Philipp Meier, Community Developer
From the Arab Spring to Brexit, from Trump to “fake” news: direct democracy is a hot topic. Reflective of this, Swiss students came up with the evocative hashtag #DearDemocracy for an event for which SWI swissinfo.ch was media partner. This is now the name of our platform on modern direct democracy, the most important topic addressed by swissinfo.ch. This article explains what is behind #DearDemocracy.
“Democracy is dead. Long live democracy!” – just as with the transition between kings and emperors, the nature of democracy is changing all the time. If it is absent, it is often longed-for. At times it has also been won in bloody revolutions.
Once proclaimed, it is sometimes more illusion than reality. Without effective protection for minorities, it is no more than a dictatorship of the majority. And quite frequently it can be bought. It is at its most vital in its direct form, allowing citizens to participate as fully as possible. Despite this, if only half of the electorate actually bothers to vote, we might well ask whether it is only half alive, or half dead.
#DearDemocracy can be read as a polite salutation, a passionate appeal, or even as an outcry. The hashtag combines the rather dusty, theoretical concept of “democracy” with an emotional element. Phonetically, the “dear” salutation is a play on the first three letters of “dir-ect democracy”. It is an opportunity to address democracy directly, and actively to question it, thereby bringing it to life.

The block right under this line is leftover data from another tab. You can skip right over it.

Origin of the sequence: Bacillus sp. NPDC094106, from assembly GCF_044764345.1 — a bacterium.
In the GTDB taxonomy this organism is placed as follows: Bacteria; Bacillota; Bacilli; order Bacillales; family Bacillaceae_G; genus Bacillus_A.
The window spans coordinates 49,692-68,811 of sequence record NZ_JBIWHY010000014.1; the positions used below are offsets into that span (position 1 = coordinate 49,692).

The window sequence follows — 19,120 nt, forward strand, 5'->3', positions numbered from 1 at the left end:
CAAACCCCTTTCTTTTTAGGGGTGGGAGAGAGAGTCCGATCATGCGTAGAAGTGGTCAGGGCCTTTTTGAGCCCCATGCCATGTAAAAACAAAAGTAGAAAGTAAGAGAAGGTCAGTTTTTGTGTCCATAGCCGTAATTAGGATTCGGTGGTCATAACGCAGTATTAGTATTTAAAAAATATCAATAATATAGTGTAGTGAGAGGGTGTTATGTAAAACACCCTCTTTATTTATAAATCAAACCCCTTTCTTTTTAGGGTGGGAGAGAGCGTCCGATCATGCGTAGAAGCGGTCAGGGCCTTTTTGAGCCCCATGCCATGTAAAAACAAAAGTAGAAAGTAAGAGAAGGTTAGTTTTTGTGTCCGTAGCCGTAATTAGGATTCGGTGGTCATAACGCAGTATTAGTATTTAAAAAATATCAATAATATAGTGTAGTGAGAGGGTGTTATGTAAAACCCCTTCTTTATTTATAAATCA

The first tweet with the #DearDemocracy hashtag raised awareness of Democracy Week at the University of Fribourg in western Switzerland, for which it was specifically created by the organising students.
And here a second tweet, giving an idea of what the debates covered.
The hashtag became established very quickly and has since been in regular use. It has appeared in around 5,000 tweets from just under 1,000 accounts since it was introduced in the summer of 2016. Here is a short excerpt from the long Twitter stream to give an impression of what sort of tweets have been marked #DearDemocracy:
The hashtag became established very quickly and has since been in regular use. It has appeared in around 5,000 tweets from just under 1,000 accounts since it was introduced in the summer of 2016.
#DearDemocracy has now been adopted as the name of a nine-strong specialist swissinfo.ch editorial team. swissinfo.ch is thus probably the only medium anywhere in the world that has a staff dedicated specifically to democracy.
As with any hashtag, #DearDemocracy provides an open platform for discussion – in this case about everything concerned with modern direct democracy, which extends far beyond the two conventional instruments of initiatives and referenda.
At the same time, it gives rise to an informal network of users interested in – and perhaps also critical of – democracy.
swissinfo.ch is closely monitoring #DearDemocracy activity on Twitter, concentrating in particular on the issues that are being shared and discussed, and on the users who have adopted the hashtag.
If you are on Twitter and are interested in direct democracy, feel free to use the #DearDemocracy hashtag. It will put you on the radar of swissinfo.ch’s specialist editorial team.